Florence Foster Jenkins

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A beloved society woman, Florence Foster Jenkins (Meryl Streep) and patron of the arts is convinced of her ability to sing opera like the greats, an opinion that’s given credence by the abiding support of her husband St. Clair Bayfield (Hugh Grant), an actor who long ago abandoned his staunchest dreams of becoming an actor to be Florence’s tireless advocate and soul mate. Bayfield has never consummated his relationship with his wife – because of a long-endured medical condition of hers – and lives elsewhere in a small flat with his frustrated girlfriend Kathleen (Rebecca Ferguson), an arrangement that naturally causes occasional complications.

All these characters, and many more, partake in an absurd but magnificently perpetuated sense of grand delusion. The admirable sustainability of such a delusion is, essentially, what the film boils down to, though other themes are scattered throughout – the championing of the spirit of participation, of fearlessly attempting to tackle your dreams and believe in your abilities, opinions to the contrary be damned. If this delusional grandiosity can be preserved for as long as it is thanks to a combination of wealth and industriousness on behalf of Bayfield, mostly, then so be it.

Director Stephen Frears’ latest is a meticulously crafted, thoroughly entertaining drama. It’s also side-splittingly funny at times, thanks to Nicolas Martin’s classy screenplay and Streep’s immense vocal talents. With deftness, and an exquisite awareness of the innate comedic potential at hand, she’s able to exaggerate Florence’s dodgy range in both her warm-ups with esteemed vocal coach Carlo Edwards (David Haig) – another who willingly perpetuates this notion of Florence actually possessing talent by keeping his weighty paycheques foremost in his mind – and on stage.

It’s during these moments, before a crowd, that the laughter at Florence’s ineptness gets drowned out by mocking, rapturous applause that transforms into admiration for the sheer bravura of her persistence and obliviousness. The press run with the positive angle, selling the myth of Florence’s talent; the esteem in which she’s held by the music community and its benefactors allows a buffer zone to form around her, protecting her from the truth. But for how long exactly?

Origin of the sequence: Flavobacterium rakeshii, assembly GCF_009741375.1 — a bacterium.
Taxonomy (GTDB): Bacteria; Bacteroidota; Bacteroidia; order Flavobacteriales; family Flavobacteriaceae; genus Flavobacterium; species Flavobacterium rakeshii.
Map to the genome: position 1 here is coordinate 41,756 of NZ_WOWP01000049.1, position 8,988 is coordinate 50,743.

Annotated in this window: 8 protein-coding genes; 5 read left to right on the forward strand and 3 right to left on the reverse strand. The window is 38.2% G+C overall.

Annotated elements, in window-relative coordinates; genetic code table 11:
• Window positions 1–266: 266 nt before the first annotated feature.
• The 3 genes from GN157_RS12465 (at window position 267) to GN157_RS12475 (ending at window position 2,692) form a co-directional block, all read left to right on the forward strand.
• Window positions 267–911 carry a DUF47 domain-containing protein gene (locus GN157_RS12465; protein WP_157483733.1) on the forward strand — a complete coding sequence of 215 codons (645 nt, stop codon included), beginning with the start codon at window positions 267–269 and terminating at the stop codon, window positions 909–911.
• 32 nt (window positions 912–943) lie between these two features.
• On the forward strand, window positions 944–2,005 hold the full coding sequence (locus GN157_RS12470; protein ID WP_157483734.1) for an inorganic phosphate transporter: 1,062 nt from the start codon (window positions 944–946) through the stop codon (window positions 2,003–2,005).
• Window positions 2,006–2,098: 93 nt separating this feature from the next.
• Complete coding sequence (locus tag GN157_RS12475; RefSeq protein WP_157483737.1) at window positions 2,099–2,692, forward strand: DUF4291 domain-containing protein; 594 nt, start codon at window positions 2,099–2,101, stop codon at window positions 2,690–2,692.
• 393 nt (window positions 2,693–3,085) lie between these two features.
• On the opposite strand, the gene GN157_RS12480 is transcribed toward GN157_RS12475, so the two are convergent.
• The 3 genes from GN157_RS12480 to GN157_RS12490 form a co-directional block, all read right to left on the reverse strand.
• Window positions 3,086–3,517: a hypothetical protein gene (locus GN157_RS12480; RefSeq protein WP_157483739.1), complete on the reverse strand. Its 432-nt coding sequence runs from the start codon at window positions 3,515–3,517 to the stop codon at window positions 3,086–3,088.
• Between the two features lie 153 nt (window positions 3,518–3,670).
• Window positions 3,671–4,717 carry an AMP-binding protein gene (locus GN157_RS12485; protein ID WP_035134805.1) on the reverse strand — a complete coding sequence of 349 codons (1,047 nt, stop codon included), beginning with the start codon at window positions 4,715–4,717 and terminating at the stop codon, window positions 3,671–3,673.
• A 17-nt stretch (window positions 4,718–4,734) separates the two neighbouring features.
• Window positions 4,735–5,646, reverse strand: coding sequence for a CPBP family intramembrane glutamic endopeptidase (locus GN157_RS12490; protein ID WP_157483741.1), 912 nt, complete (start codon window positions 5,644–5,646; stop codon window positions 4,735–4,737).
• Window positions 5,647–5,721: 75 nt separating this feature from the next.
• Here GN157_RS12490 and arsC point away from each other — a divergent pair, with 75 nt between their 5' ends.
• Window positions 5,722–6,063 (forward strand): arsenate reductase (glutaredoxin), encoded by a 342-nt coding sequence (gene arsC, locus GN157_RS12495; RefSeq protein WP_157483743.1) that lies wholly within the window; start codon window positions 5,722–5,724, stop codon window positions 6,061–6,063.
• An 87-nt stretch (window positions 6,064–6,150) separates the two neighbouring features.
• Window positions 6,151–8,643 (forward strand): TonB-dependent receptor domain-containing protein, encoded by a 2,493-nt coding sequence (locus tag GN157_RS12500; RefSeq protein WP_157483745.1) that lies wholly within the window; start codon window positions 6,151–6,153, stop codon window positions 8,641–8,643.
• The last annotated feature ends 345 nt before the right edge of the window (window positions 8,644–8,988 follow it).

Frears has long proven himself to be one of British cinema’s most prolific and versatile directors. Though he’s made the occasional misstep, his ever-expanding back-catalogue is marked by its remarkable consistency, including more recently, The Queen (2006), Philomena (2013).There have been occasional flirtations with greatness too, as in his early masterwork The Hit (1984) and beloved Nick Hornby adaptation, High Fidelity (2000). In general, he’s had a knack for acquiring projects that aspire to a very credible melding of commercial success and semi-arthouse prestige.

Is there really any point dragging out yet another string of plaudits for Streep? The woman is, simply put, a marvel, her immersion into characters of all types, from every walk of life, constantly surprising. She makes this lovable but occasionally absurd woman impossible to dislike and very easy to fall into – for the vastness of her delusion, for her soulfulness, for the hints of tragedy that have coloured her success and for her almost divine fortitude in outlasting the medical fraternity’s dire assessment of her infirmities.

Grant gives one of his finest performances as the extraordinarily devout Bayfield whose politeness, solemnity and diligence in being able to foresee and smooth over any cracks in Florence’s public façade allows for piercing moments of tenderness and poignancy to temper the drama’s lightness. Special mention must also be made of the contribution of Simon Helberg as Florence’s pianist of choice, Cosme McMoon, whose wild, hilarious assortment of facial distortions reflecting his rapture at getting the job and then astonishment and horror at first hearing Florence sing are worth the price of admission alone. For his part Frears’ handling of the narrative is exceptionally proficient, a totally professional job that will ensure that Florence Foster Jenkins (2016) ranks amongst his finest of recent years.